Curvilinear perspective is a graphical projection used to draw 3D objects on 2D surfaces. It was formally codified in 1968 by the artists and art historians André Barre and Albert Flocon in the book La Perspective curviligne, which was translated into English in 1987 as Curvilinear Perspective: From Visual Space to the Constructed Image and published by the University of California Press.
Examples of approximated five-point perspective can also be found in the self-portrait of the mannerist painter Parmigianino seen through a shaving mirror. Other examples are the curved mirror in the Arnolfini Portrait (1434) by the Flemish Primitive Jan van Eyck, or A View of Delft (1652) by the Dutch Golden Age painter Carel Fabritius.
In 1959, Flocon had acquired a copy of Grafiek en tekeningen by M. C. Escher who strongly impressed him with his use of bent and curved perspective, which influenced the theory Flocon and Barre were developing. They started a long correspondence, in which Escher called Flocon a "kindred spirit".[page needed]
Horizon and vanishing pointsEdit
The system uses curving perspective lines instead of straight converging ones to approximate the image on the retina of the eye, which is itself spherical, more accurately than the traditional linear perspective, which uses straight lines and gets very strangely distorted at the edges.
It uses either four, five or more vanishing points:
- In five-point (fisheye) perspective: Four vanishing points are placed around in a circle, they are named N, W, S, E, plus one vanishing point in the center of the circle.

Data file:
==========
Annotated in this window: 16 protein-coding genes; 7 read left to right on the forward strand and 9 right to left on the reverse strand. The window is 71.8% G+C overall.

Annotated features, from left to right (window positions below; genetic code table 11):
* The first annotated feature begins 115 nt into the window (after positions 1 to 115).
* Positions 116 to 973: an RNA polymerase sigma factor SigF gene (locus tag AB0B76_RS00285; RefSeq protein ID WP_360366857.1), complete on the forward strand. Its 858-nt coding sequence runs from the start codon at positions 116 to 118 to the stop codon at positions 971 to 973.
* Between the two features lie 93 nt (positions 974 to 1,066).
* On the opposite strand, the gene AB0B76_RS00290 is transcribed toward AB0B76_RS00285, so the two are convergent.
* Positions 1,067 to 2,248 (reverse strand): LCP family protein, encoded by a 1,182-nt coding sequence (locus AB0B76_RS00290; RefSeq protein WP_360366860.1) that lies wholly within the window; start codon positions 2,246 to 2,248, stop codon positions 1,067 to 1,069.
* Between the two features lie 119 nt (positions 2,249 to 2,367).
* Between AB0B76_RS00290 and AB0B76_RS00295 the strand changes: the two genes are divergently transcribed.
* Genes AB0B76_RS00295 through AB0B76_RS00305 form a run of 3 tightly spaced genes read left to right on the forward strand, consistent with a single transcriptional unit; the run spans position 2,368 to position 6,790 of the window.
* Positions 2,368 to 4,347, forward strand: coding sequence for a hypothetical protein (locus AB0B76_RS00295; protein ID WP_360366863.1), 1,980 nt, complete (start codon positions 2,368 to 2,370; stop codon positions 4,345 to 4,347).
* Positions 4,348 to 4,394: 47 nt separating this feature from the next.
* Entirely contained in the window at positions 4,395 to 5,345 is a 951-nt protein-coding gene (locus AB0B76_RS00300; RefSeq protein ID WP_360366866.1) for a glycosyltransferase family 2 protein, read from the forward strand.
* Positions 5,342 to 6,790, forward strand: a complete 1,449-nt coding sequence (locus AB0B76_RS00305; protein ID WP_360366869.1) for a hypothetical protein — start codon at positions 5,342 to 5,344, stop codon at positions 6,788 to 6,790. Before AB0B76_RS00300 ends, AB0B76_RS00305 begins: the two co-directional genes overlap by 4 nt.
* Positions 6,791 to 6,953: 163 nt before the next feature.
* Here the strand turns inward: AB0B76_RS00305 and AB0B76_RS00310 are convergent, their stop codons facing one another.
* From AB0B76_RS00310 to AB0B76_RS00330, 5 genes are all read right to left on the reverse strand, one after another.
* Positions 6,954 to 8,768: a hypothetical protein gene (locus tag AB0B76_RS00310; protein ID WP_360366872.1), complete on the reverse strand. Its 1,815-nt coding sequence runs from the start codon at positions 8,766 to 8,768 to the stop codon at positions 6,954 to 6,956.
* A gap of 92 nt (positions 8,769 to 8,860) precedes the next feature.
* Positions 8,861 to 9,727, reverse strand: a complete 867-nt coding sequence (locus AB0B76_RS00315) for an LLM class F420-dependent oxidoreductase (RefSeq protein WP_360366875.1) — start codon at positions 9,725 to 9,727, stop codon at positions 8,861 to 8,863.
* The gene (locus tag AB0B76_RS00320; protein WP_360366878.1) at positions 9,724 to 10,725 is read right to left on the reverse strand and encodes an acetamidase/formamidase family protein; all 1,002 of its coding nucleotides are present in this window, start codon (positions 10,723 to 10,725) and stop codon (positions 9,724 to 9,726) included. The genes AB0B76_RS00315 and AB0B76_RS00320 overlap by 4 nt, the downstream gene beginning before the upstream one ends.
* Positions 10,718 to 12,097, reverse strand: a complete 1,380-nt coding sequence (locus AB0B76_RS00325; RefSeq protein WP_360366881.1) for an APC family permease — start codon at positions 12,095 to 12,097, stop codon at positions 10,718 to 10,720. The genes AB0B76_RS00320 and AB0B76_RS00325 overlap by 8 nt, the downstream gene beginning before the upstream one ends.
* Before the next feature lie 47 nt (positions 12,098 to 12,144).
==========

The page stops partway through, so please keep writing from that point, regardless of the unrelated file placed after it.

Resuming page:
- Four, or infinite-point perspective is the one that (arguably) most approximates the perspective of the human eye, while at the same time being effective for making impossible spaces, while five point is the curvilinear equivalent of one point perspective, so is four point the equivalent of two point perspective.
This technique can, like two-point perspective, use a vertical line as a horizon line, creating both a worms and birds eye view at the same time. It uses four or more points equally spaced along a horizon line, all vertical lines are made perpendicular to the horizon line, while orthogonals are created using a compass set on a line made at a 90-degree angle through each of the four vanishing points.
Distances a and c between the viewer and the wall are greater than the b distance, so adopting the principle that when an object is a greater distance from the observer, it becomes smaller, the wall is reduced and thus appears distorted at the edges.
If a point has the 3D Cartesian coordinates (x,y,z):
Denoting distance from the point to the origin by d = √,
then the transformation of the point to a curvilinear reference system of radius R is
(if d = 0, then the point is at the origin, which means its projection is undefined)
This is derived by first projecting the 3D point onto a sphere with radius R that centers on the origin, so that we obtain an image of the point that has coordinates
Then, we do a parallel projection that is parallel with the z-axis to project the point on the sphere onto the paper at z = R, thus obtaining
Since we are not concerned with the fact that the paper is resting on the z = R plane, we ignore the z-coordinate of the image point, thus obtaining
Since changing only amounts to a scaling, it is usually defined to be unity, simplifying the formula further to:
A line that does not pass through the origin is projected to a great circle on the sphere, which is further projected to an ellipse on the plane. The ellipse has the property that its long axis is a diameter of the "bounding circle".
- Albert Flocon and André Barre, La Perspective curviligne, Flammarion, Éditeur, Paris, 1968
- Albert Flocon and André Barre, Curvilinear Perspective: From Visual Space to the Constructed Image, (Robert Hansen, translator), University of California Press, Berkeley and Los Angeles, California, 1987 ISBN 0-520-05979-4